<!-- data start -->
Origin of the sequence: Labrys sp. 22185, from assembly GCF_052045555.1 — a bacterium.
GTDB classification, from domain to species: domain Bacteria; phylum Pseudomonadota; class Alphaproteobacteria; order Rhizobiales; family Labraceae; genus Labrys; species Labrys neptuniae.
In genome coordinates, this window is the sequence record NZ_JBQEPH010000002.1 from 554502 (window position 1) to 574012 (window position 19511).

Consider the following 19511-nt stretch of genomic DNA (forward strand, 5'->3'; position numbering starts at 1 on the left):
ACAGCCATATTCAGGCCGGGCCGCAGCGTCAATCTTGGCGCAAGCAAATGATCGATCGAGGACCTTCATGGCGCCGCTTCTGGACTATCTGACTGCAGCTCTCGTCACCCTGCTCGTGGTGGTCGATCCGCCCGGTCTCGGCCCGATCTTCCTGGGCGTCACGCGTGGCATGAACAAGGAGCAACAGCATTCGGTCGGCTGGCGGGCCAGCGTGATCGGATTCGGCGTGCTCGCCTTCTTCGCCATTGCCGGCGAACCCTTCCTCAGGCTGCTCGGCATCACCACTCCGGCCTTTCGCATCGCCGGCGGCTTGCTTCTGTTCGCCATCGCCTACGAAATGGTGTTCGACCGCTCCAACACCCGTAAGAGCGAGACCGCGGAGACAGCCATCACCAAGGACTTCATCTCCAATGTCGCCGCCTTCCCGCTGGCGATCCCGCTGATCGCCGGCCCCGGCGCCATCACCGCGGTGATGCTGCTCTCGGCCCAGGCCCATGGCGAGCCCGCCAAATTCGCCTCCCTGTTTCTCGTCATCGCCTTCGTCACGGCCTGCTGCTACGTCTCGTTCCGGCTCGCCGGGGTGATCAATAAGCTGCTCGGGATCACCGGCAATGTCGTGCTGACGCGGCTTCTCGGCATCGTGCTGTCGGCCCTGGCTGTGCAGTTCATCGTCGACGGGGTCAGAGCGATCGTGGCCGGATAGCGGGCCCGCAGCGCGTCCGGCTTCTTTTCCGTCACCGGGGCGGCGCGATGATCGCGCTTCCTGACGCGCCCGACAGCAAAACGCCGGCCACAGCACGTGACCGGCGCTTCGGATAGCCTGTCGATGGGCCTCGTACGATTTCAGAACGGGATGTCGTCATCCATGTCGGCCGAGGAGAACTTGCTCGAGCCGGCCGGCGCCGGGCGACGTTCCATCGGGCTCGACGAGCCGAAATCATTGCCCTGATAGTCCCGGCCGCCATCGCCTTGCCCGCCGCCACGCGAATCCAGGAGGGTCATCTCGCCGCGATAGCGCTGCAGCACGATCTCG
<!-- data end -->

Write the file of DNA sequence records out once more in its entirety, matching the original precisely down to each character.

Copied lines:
Origin of the sequence: Labrys sp. 22185, from assembly GCF_052045555.1 — a bacterium.
GTDB classification, from domain to species: domain Bacteria; phylum Pseudomonadota; class Alphaproteobacteria; order Rhizobiales; family Labraceae; genus Labrys; species Labrys neptuniae.
In genome coordinates, this window is the sequence record NZ_JBQEPH010000002.1 from 554502 (window position 1) to 574012 (window position 19511).

Consider the following 19511-nt stretch of genomic DNA (forward strand, 5'->3'; position numbering starts at 1 on the left):
ACAGCCATATTCAGGCCGGGCCGCAGCGTCAATCTTGGCGCAAGCAAATGATCGATCGAGGACCTTCATGGCGCCGCTTCTGGACTATCTGACTGCAGCTCTCGTCACCCTGCTCGTGGTGGTCGATCCGCCCGGTCTCGGCCCGATCTTCCTGGGCGTCACGCGTGGCATGAACAAGGAGCAACAGCATTCGGTCGGCTGGCGGGCCAGCGTGATCGGATTCGGCGTGCTCGCCTTCTTCGCCATTGCCGGCGAACCCTTCCTCAGGCTGCTCGGCATCACCACTCCGGCCTTTCGCATCGCCGGCGGCTTGCTTCTGTTCGCCATCGCCTACGAAATGGTGTTCGACCGCTCCAACACCCGTAAGAGCGAGACCGCGGAGACAGCCATCACCAAGGACTTCATCTCCAATGTCGCCGCCTTCCCGCTGGCGATCCCGCTGATCGCCGGCCCCGGCGCCATCACCGCGGTGATGCTGCTCTCGGCCCAGGCCCATGGCGAGCCCGCCAAATTCGCCTCCCTGTTTCTCGTCATCGCCTTCGTCACGGCCTGCTGCTACGTCTCGTTCCGGCTCGCCGGGGTGATCAATAAGCTGCTCGGGATCACCGGCAATGTCGTGCTGACGCGGCTTCTCGGCATCGTGCTGTCGGCCCTGGCTGTGCAGTTCATCGTCGACGGGGTCAGAGCGATCGTGGCCGGATAGCGGGCCCGCAGCGCGTCCGGCTTCTTTTCCGTCACCGGGGCGGCGCGATGATCGCGCTTCCTGACGCGCCCGACAGCAAAACGCCGGCCACAGCACGTGACCGGCGCTTCGGATAGCCTGTCGATGGGCCTCGTACGATTTCAGAACGGGATGTCGTCATCCATGTCGGCCGAGGAGAACTTGCTCGAGCCGGCCGGCGCCGGGCGACGTTCCATCGGGCTCGACGAGCCGAAATCATTGCCCTGATAGTCCCGGCCGCCATCGCCTTGCCCGCCGCCACGCGAATCCAGGAGGGTCATCTCGCCGCGATAGCGCTGCAGCACGATCTCG